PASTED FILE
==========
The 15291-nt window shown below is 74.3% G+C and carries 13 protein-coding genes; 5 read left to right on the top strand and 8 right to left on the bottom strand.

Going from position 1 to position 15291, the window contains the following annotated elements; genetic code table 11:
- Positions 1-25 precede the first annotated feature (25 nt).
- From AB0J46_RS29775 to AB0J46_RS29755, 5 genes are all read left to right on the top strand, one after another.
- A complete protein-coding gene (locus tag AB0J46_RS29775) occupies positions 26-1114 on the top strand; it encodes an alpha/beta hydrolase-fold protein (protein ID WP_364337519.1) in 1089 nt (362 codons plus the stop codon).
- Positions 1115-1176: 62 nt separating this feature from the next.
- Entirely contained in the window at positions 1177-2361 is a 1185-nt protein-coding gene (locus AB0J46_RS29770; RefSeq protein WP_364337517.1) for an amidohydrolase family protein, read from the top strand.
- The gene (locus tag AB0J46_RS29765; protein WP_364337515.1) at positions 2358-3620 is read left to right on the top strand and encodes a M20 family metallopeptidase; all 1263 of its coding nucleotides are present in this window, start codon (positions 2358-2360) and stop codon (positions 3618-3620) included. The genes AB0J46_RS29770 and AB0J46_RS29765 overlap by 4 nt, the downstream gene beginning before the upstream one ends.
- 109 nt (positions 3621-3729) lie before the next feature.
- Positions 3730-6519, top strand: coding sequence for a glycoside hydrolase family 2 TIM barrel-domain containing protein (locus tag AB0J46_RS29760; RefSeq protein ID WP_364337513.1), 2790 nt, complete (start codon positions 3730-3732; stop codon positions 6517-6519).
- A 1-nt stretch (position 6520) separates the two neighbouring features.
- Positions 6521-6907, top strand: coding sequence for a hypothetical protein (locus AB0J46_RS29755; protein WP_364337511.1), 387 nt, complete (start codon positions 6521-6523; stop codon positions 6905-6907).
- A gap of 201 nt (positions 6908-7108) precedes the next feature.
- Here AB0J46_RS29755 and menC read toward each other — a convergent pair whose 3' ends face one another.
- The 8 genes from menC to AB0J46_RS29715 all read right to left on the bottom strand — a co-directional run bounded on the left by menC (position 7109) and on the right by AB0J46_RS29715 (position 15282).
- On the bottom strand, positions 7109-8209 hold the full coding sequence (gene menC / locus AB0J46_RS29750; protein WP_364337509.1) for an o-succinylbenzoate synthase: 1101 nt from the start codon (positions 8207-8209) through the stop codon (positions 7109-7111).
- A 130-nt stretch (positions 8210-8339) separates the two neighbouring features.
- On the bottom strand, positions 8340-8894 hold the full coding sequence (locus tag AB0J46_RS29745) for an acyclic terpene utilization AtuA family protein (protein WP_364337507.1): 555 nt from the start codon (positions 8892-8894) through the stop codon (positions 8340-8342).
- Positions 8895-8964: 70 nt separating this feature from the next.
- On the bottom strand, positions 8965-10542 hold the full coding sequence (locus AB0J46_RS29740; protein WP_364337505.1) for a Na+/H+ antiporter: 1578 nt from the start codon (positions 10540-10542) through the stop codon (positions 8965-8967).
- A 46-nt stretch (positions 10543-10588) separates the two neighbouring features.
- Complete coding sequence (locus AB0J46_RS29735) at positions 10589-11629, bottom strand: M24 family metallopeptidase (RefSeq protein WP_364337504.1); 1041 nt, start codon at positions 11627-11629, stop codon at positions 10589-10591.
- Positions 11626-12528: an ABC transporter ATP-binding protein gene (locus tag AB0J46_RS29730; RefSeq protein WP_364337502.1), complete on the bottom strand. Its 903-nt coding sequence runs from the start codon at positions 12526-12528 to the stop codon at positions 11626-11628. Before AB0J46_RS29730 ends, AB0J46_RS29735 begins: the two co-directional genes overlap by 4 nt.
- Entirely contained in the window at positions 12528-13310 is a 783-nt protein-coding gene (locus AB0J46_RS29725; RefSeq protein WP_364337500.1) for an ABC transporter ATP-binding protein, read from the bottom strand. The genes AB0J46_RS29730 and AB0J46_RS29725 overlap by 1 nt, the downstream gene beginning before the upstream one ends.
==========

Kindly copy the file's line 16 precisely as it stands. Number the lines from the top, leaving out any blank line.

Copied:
- On the bottom strand, positions 7109-8209 hold the full coding sequence (gene menC / locus AB0J46_RS29750; protein WP_364337509.1) for an o-succinylbenzoate synthase: 1101 nt from the start codon (positions 8207-8209) through the stop codon (positions 7109-7111).